Unfortunately, a combination of The World Cup and the hot weather (both of which were responded to in my candles) meant audience attendance was down on what might have been expected. However, what audience there was appeared fully engaged with the project, citing it’s innovation and subversive approach to candle making. This is a fantastic starting point and I think the project lends itself to being a residency, as it forces me to respond with urgency and energy to the news of the day. And it will be fun seeing where this leads.
I’ve been an artist in residence at Access Space for two weeks now, responding to news topics of the day through the unusual art form of candle making. Find out more about my thoughts and processes this coming Wednesday at Access Space from 5.30pm! full details here:
I hope you can join me!
Earlier this month I exhibited at Platforms Project, Athens as part of a group exhibition that looked at the contemplation of our solar system. I, alongside artists Sharon Mossbeck and Alison Whitmore, took 3 planets and interpreted them through our own modes of enquiry with reference to Ancient Greece.
Sharon’s work comprised painting and cross-stitch, Alison’s comprised sculptural and works and I presented 3 perfumes, each representing the Greek gods of Zeus, Kronos and Ouranos.
Platforms Project – which is an art fair – was well attended. It reached 16,000 people and our exhibition was well received. I even managed to sell a thing or two, which is great. There are, however, a few caveats with regard to my own work that should be addressed if I am to learn anything and develop from the experience. You see, after much consideration of how to translate three Greek Gods into a scented experience, I decided ultimately to play it straight – simply designing 3 perfumes that acted as portraits of each God. I assumed that this would result in a clear connection between object and concept and would transcend language barriers.
Ironically, by playing it so straight I exposed just how obtuse the notion of a perfume portrait actually is. While the audience did seem to rather like the scents and visual embellishment on display at a base level, the link between the perfumes and the Greek Gods wasn’t as clear as I thought it would be. It required further explanation, which wasn’t always easy to do due to a combination of a complex concept and the language barrier. (although this is partly my fault – I really ought to learn Greek if I’m going there every year.)
Interestingly, a volunteer who also helped out with Platforms Project last year said that she remembered the scented experience I designed last year and that, while she liked what I did this year, she loved what I did last year, which was essentially a narrative based on the notion of The Grand Tour, which incorporated scent:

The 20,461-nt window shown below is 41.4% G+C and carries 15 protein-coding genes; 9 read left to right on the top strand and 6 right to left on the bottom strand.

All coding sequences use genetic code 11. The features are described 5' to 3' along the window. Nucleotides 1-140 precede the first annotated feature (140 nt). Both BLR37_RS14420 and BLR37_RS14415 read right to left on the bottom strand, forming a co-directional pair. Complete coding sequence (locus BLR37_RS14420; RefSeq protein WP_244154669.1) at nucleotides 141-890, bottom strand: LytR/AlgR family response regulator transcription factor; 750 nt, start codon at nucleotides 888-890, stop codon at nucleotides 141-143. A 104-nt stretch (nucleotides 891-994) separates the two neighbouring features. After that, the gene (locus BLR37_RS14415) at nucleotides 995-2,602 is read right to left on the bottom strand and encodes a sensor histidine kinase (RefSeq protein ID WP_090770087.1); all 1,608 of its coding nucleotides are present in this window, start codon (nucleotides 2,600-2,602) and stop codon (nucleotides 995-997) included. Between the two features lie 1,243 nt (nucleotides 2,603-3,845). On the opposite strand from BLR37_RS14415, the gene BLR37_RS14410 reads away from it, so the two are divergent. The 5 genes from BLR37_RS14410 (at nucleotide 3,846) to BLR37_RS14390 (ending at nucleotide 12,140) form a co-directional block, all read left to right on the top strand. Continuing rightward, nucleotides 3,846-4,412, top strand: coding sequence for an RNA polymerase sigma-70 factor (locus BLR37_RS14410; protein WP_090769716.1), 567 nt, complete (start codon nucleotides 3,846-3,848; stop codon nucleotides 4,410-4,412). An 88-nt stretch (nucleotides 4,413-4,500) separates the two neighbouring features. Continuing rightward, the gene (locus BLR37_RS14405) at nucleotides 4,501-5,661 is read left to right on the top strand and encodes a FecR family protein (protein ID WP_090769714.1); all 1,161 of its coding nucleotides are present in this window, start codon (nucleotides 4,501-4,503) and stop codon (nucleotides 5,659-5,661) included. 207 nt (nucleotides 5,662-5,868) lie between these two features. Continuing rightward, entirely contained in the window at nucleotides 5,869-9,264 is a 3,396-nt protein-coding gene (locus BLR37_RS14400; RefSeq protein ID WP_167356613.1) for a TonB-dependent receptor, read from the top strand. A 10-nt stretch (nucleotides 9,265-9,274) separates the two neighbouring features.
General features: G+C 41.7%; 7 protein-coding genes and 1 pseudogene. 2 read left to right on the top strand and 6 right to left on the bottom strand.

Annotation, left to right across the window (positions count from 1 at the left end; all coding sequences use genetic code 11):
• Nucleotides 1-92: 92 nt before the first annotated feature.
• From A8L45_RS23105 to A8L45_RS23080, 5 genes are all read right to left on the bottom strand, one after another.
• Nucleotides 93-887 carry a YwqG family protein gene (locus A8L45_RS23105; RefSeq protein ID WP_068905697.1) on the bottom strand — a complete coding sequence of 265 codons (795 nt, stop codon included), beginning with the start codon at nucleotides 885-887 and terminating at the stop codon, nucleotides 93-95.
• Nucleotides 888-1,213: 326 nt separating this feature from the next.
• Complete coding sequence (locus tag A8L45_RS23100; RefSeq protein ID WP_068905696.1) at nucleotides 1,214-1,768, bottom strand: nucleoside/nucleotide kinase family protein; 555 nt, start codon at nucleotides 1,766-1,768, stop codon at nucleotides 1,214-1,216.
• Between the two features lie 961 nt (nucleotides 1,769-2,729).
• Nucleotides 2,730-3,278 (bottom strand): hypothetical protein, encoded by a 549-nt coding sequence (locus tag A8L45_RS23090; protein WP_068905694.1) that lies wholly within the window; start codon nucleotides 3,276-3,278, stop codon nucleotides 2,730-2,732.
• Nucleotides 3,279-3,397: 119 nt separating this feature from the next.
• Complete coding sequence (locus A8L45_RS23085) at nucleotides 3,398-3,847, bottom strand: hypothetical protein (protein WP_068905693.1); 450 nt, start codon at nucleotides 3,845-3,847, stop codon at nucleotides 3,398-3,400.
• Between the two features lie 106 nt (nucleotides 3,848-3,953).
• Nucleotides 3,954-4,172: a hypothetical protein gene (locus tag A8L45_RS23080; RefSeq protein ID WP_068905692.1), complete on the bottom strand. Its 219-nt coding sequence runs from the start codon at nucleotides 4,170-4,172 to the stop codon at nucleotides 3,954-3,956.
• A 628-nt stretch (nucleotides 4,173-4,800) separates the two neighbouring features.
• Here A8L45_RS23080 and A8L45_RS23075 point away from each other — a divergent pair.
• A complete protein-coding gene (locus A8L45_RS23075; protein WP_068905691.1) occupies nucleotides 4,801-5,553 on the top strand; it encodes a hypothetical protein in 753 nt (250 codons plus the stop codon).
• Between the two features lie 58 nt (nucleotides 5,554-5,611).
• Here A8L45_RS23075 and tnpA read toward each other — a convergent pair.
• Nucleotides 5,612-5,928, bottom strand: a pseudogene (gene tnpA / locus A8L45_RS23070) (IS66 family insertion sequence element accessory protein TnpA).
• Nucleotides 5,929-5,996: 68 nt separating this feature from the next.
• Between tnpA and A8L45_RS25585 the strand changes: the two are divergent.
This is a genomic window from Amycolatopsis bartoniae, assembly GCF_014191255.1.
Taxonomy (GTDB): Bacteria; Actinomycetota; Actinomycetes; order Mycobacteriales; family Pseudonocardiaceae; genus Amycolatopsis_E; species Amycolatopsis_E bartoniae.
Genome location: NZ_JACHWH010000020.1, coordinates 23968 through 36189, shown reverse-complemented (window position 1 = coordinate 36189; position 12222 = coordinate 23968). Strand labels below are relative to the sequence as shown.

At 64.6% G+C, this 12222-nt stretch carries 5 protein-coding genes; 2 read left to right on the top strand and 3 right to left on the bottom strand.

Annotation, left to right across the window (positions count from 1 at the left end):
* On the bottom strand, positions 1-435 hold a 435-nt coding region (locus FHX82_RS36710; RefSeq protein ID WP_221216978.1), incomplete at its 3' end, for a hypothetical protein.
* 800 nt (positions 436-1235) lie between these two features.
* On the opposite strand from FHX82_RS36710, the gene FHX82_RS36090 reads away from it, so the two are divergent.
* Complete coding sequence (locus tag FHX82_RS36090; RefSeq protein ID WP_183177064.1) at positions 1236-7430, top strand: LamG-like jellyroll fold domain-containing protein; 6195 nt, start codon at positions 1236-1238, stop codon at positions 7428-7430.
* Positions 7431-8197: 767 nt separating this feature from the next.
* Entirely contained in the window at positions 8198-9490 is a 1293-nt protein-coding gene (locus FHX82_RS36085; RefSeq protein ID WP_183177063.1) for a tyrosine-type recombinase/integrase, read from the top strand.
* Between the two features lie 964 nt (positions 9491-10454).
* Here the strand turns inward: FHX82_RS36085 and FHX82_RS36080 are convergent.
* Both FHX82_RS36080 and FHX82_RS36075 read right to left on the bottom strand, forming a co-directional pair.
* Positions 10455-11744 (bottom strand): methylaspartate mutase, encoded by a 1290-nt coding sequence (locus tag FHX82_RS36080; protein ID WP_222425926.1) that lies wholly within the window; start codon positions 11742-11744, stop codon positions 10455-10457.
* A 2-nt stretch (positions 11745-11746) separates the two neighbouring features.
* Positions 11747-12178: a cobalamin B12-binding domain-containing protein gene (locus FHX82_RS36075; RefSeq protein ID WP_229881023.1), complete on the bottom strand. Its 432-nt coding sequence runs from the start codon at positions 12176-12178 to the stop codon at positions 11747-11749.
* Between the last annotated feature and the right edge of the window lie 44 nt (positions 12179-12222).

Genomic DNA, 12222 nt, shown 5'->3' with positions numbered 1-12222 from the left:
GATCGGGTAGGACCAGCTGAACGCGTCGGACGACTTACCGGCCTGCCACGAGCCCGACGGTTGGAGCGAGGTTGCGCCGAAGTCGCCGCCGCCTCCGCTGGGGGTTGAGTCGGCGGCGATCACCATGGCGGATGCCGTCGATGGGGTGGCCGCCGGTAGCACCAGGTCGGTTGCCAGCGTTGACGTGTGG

So perhaps scented sculptural work designed to tell a story, rather than a straight perfume portrait, would actually be more successful in engaging a wider audience? Or maybe the Greek Gods and the complexities of their narratives would benefit from a different approach to a straight perfume portrait? Perhaps a more careful consideration of why I’m choosing specific scented designs is required, based on the concepts I’m trying to reveal.
Either way, it was once again a pleasure to exhibit at Platforms Project and naturally it was another great chance to visit a beautiful city. But maybe next time I’ll leave the perfume at home.
Head – Elemi, Lime, Cotton
Heart – Black Pepper, Ginger
Body – Patchouli, Cumin Seed
Full of unwavering energy; the initial blast of lime, compounded dry the earthy readiness of patchouli and the potency of cumin seed describes the electric effects of thunder and lightning. This is offset by the woody accord of Elemi, referencing Zeus’ hidden childhood suspended from a tree. Black Pepper and Ginger forms a heart shared with Kronos and Ouranos; referencing family connections. Cotton, alludes to Zeus’s overseeing of the sky.
This fragrance is on display during Platforms Project 2018 at Athens School of Fine Arts.
Head – Dill Seed, Lemongrass, Basil
Heart – Black Pepper, Ginger
Body – Patchouli, Myrrh
Description – Titan of the harvest; Dill seed, lemongrass and patchouli describe a plentiful abundance of produce. Basil references the confidence needed to instigate the battle with Ouranos. 5 drops of myrrh reference the 5 children he ate, while it’s heavy, lingering quality also alludes to the personification of time. Black Pepper and Ginger forms a heart shared with Ouranos; referencing family connections.
This fragrance is on display during Platforms Project 2018 at Athens School of Fine Arts.